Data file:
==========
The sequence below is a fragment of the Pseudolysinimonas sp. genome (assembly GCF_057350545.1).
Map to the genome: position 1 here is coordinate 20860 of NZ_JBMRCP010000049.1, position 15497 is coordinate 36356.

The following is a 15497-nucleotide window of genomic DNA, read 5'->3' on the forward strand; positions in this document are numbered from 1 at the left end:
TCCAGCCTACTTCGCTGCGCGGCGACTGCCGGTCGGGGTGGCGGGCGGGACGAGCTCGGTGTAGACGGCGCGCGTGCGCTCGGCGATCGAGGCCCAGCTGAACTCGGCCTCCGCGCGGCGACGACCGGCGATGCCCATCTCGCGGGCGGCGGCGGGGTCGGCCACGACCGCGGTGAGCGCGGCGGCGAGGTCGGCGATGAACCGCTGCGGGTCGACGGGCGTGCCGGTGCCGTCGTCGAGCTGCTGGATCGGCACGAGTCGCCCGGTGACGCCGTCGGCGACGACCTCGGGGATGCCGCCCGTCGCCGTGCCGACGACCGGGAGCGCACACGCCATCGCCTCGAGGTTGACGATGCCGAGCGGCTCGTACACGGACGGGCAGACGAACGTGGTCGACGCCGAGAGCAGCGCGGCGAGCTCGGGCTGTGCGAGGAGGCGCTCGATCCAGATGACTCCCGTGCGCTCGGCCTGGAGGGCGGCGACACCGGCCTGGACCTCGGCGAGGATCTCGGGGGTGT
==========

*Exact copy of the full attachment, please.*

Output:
The sequence below is a fragment of the Pseudolysinimonas sp. genome (assembly GCF_057350545.1).
Map to the genome: position 1 here is coordinate 20860 of NZ_JBMRCP010000049.1, position 15497 is coordinate 36356.

The following is a 15497-nucleotide window of genomic DNA, read 5'->3' on the forward strand; positions in this document are numbered from 1 at the left end:
TCCAGCCTACTTCGCTGCGCGGCGACTGCCGGTCGGGGTGGCGGGCGGGACGAGCTCGGTGTAGACGGCGCGCGTGCGCTCGGCGATCGAGGCCCAGCTGAACTCGGCCTCCGCGCGGCGACGACCGGCGATGCCCATCTCGCGGGCGGCGGCGGGGTCGGCCACGACCGCGGTGAGCGCGGCGGCGAGGTCGGCGATGAACCGCTGCGGGTCGACGGGCGTGCCGGTGCCGTCGTCGAGCTGCTGGATCGGCACGAGTCGCCCGGTGACGCCGTCGGCGACGACCTCGGGGATGCCGCCCGTCGCCGTGCCGACGACCGGGAGCGCACACGCCATCGCCTCGAGGTTGACGATGCCGAGCGGCTCGTACACGGACGGGCAGACGAACGTGGTCGACGCCGAGAGCAGCGCGGCGAGCTCGGGCTGTGCGAGGAGGCGCTCGATCCAGATGACTCCCGTGCGCTCGGCCTGGAGGGCGGCGACACCGGCCTGGACCTCGGCGAGGATCTCGGGGGTGT